Calmer waters economically, but mounting headwinds elsewhere – it will not be plain sailing for the UK retail market in 2016.
On the one hand, the picture is positive. The macro economy is in a healthy state going into the New Year and the UK consumer is in a good place, with real earnings growth now a welcome reality for most. The prospect of interest rate rises has also receded and increases are not now expected until Q1 2017 at the earliest. On the surface, this is filtering through to positive retail sales growth – retail sales have now increased consecutively for over 30 months.
However, this does not necessarily tell the full story. The rate of retail sales growth is definitely decelerating and the gap between sales volumes and sales values is increasing, implying a rate of a deflation that is very damaging for the retail operators, who are essentially having to sell more and more goods just to make the same money.
2016 will also see additional cost headwinds for retailers in the shape of the National Living Wage, which comes into force in April. This, coupled with the ticking time-bomb of business rates reviews, will continue to cast something of a shadow over most retail occupier markets.
- Already the most polarised of the retail sub-sectors, the performance gaps in high street shops will widen, rather than narrow. There is little prospect of the hierarchy changing within the established ‘five tier’ market (1 = Central London, 2 = Outer London, 3 = South East, 4 = Major Regional Conurbations, 5 = Rest of UK).
- With limited new supply and on-going demand from (principally overseas) retailers, retail rents in Central London are forecast to increase by 6.6% in 2016. Finite supply on the main thoroughfares (Oxford Street/Regent Street/Bond St) is seeing demand spill over onto tributary locations and driving up rents accordingly (often showing double digit growth).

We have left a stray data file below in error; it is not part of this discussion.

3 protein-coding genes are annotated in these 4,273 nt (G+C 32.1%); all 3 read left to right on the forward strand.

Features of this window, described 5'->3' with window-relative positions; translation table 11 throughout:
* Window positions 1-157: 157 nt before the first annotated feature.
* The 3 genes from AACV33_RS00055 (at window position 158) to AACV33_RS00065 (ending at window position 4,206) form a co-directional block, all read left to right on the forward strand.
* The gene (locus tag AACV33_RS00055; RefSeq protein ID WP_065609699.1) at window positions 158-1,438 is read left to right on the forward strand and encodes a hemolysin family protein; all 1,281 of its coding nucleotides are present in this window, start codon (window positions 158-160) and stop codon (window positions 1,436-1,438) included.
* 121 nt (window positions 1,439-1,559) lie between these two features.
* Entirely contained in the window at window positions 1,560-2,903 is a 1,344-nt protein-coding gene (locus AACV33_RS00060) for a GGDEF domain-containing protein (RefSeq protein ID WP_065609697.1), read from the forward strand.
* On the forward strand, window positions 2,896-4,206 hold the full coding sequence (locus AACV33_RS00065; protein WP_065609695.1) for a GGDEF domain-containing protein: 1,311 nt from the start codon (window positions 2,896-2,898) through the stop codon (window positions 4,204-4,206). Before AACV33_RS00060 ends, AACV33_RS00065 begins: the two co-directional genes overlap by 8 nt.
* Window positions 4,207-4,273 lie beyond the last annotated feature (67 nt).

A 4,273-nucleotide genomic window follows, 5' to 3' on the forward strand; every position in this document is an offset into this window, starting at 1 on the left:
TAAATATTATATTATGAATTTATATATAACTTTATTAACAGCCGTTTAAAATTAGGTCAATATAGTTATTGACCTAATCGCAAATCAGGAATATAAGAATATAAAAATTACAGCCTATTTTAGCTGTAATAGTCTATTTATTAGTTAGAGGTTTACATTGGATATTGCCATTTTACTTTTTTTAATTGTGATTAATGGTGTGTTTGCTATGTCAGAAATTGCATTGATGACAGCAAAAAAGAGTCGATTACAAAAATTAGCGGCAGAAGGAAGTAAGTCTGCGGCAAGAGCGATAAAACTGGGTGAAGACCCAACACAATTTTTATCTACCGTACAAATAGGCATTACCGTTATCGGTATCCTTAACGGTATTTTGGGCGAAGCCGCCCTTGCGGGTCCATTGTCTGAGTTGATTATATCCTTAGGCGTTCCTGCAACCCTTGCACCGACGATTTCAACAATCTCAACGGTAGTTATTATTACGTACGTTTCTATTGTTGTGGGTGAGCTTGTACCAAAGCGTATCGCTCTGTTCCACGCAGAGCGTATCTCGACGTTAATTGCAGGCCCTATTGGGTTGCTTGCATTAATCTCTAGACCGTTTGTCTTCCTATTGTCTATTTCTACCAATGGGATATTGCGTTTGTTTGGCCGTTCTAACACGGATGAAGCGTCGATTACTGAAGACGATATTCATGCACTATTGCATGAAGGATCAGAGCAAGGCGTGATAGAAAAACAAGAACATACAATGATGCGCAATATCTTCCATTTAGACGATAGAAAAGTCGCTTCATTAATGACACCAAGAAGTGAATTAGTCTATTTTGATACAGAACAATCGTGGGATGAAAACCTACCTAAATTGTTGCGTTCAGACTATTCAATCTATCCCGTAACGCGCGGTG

- Retail rents are forecast to grow by 1.6% in the South East and by 0.8% in the Rest of the Country. However, these underlying figures mask significant disparities between individual centres and locations. As a very general rule, rents in the larger cities and affluent ‘market towns’ will continue to hold up better that in under-invested towns, where vacancy rates remain stubbornly high (>20%).
- A3/Leisure remains one of the retail sector’s key brightspots and restaurant operators in particular remain firmly on the expansion trail. Strong occupier demand from A3 operators will continue to be a catalyst for rental growth in many locations.
- The notion that online retailing is killing the high street is increasingly being challenged. Online accounts for around 13% of UK retail sales, but on a small proportion (ca. 4%) of this is ‘pure play’ i.e. totally bypassing a bricks & mortar store. The online market is increasingly moving away from home delivery and more towards click & collect.
- Investor appetite for shopping centres remains healthy, albeit concentrated at the prime end of the market. There is less depth of demand for secondary and tertiary stock, although these centres remain attractive to a different type of buyer, particularly where there are asset management opportunities. Secondary and tertiary stock with limited asset management options needs to be priced at sufficiently attractive income yields to sell.